Brittany N. Dernberger (@bdernberger) is a Doctoral Student in Sociology at University of Maryland, College Park, where she studies social inequality and mobility. Her research focuses on gender and sexuality, the changing nature of work, and how social institutions influence life outcomes. Military spouses are what you would call “tied migrants.” Tied migrants are people who […]

Last week I was honored to represent the American Sociological Association (ASA) at a Coalition for National Science Funding (CSNF) exhibition on Capitol Hill. The annual event gives lawmakers a chance to see the impact of research funded by the National Science Foundation (NSF). I received a Dissertation Improvement Grant from NSF, which helped me […]

On Monday April 3 I participated in a congressional briefing sponsored by the Population Association of America, and several other organizations, on the demography of rural America. I was asked to present about rural veterans in the short time span of twelve minutes, but twelve minutes goes by quickly and doesn’t offer much time to […]

I remember a couple years ago when I first heard that George W. Bush was painting wounded warriors – I wasn’t sure what to think. On the hand, I was very cynical, “painting the people he sent to war?” It seemed like an empty gesture coming far too late. But then I heard him interviewed […]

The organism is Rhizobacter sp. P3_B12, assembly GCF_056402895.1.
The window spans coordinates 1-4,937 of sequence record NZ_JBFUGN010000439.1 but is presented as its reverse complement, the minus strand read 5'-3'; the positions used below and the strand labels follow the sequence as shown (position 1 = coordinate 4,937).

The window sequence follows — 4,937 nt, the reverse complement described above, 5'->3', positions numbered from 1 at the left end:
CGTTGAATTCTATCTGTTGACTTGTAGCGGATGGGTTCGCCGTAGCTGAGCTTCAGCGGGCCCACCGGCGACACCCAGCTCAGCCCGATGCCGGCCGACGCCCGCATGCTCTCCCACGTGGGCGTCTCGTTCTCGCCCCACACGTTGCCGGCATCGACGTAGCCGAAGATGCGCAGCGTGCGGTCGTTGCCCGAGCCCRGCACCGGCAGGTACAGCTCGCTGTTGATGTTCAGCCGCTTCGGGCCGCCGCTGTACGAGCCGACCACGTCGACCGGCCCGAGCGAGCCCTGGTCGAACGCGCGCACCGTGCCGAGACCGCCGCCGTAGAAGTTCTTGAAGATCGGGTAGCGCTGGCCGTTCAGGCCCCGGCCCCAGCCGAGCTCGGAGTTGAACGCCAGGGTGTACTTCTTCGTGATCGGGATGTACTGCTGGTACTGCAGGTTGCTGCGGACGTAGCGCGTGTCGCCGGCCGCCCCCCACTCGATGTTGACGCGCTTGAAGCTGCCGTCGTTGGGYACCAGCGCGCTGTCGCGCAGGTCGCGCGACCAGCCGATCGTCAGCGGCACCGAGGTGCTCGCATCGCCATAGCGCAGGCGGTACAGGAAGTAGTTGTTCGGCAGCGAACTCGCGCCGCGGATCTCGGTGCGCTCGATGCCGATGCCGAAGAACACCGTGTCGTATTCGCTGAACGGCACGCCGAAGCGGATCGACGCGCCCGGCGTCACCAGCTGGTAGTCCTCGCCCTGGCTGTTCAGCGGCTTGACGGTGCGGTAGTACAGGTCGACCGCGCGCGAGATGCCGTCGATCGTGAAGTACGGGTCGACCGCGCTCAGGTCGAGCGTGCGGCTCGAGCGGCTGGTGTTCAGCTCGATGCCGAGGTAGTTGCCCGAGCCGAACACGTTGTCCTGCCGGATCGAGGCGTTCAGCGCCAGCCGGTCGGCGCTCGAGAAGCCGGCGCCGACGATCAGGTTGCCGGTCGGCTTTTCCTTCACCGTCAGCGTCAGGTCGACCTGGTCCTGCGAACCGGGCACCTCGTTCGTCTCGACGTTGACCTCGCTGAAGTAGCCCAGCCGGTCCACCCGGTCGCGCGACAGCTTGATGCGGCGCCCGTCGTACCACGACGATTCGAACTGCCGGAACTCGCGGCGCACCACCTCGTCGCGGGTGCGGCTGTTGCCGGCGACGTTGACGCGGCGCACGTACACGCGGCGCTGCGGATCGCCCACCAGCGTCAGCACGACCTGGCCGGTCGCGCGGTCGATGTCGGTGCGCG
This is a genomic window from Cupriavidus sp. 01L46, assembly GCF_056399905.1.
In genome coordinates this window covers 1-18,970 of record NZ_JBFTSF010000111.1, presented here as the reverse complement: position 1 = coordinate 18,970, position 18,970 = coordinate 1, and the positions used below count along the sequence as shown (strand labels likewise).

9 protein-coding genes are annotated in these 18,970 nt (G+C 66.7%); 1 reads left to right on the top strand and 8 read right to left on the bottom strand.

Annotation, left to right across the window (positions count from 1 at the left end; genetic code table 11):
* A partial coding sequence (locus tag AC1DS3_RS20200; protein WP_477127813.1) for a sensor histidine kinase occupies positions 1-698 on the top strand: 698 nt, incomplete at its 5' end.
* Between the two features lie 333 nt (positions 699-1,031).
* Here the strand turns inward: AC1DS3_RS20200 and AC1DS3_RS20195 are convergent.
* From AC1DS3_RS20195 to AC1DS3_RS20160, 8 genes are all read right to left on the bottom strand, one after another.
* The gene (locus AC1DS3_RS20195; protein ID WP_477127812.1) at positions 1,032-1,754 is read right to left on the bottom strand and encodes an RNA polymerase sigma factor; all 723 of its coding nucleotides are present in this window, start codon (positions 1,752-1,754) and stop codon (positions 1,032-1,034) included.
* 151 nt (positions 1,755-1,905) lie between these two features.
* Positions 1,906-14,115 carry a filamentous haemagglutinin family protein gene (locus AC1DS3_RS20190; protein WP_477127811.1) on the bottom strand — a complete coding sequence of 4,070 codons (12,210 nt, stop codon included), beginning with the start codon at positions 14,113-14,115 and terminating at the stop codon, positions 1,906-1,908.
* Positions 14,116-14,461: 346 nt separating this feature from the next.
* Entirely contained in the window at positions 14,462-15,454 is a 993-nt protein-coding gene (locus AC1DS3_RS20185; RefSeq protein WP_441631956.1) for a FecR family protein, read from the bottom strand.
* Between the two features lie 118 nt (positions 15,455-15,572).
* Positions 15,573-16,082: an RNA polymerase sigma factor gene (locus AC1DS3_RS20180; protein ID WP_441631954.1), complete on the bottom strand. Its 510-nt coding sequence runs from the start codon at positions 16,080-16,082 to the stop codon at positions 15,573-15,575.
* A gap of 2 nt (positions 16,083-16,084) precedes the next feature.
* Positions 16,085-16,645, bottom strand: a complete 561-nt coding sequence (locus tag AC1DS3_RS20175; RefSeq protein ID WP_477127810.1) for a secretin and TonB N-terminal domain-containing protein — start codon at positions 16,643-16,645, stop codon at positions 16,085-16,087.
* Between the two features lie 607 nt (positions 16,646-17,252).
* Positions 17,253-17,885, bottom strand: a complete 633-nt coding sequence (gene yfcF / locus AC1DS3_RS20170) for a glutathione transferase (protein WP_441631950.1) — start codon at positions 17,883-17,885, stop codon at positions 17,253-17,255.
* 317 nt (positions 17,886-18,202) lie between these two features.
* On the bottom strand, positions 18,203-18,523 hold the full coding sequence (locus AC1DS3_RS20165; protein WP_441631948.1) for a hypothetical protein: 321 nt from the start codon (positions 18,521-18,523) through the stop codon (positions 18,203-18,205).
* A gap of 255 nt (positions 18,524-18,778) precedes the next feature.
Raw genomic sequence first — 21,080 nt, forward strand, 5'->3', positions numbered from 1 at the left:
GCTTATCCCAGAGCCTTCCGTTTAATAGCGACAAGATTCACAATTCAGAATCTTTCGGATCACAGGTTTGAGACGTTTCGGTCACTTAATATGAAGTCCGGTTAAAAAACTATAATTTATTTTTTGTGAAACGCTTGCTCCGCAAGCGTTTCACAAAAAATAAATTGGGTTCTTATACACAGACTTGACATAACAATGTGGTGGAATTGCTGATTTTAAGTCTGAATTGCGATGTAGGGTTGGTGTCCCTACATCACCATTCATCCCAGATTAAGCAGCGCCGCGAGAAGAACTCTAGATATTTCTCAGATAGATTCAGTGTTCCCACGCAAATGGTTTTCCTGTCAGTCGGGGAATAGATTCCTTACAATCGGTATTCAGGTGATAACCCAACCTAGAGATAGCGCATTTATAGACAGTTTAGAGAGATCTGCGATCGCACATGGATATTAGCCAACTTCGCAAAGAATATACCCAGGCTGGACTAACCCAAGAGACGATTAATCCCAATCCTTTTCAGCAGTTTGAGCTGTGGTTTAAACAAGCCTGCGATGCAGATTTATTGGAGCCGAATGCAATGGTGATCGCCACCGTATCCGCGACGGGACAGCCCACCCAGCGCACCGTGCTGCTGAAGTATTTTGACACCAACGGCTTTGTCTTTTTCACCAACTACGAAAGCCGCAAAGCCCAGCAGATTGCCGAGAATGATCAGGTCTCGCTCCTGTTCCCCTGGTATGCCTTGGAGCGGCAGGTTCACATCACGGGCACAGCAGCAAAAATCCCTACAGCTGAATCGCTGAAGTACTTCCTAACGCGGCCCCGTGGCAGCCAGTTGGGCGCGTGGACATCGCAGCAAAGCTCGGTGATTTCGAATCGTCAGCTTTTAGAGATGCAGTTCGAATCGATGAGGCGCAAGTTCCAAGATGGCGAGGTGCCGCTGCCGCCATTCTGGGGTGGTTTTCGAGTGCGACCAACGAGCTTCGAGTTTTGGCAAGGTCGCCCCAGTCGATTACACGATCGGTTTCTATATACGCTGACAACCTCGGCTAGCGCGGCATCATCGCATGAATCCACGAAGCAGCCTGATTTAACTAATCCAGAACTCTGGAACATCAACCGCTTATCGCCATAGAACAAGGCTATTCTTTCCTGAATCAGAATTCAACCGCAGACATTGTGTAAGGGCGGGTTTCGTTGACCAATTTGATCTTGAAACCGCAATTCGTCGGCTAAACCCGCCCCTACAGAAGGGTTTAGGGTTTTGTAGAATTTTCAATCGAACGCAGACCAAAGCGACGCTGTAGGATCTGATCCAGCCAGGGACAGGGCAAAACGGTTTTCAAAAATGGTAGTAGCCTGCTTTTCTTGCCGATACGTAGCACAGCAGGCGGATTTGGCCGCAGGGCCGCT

In the post-9/11 era, “thank you for your service” (TYFYS) has become the new mantra of public support bestowed upon the veteran community. In the early 2000s, as the wars in Afghanistan and Iraq began escalating, “Support Our Troops” car magnets increasingly appeared on the trunks of cars across America. After well over 15 years […]

In the nearly fifteen years since we began “creating” veterans of our wars in Afghanistan and Iraq, it would seem that the public has embraced contemporary veterans. The ritual of thanking those who serve or have served in the military at sporting events is one example. While veterans from the Vietnam War may have returned […]

**Participants have been given pseudonyms to protect confidentiality** The most interesting little nuggets of qualitative data are the things you don’t ask about, but that come up over and over again. While Meredith and I were conducting interviews with servicemembers who were about to leave the military—we kept hearing the same curious statement unprompted by […]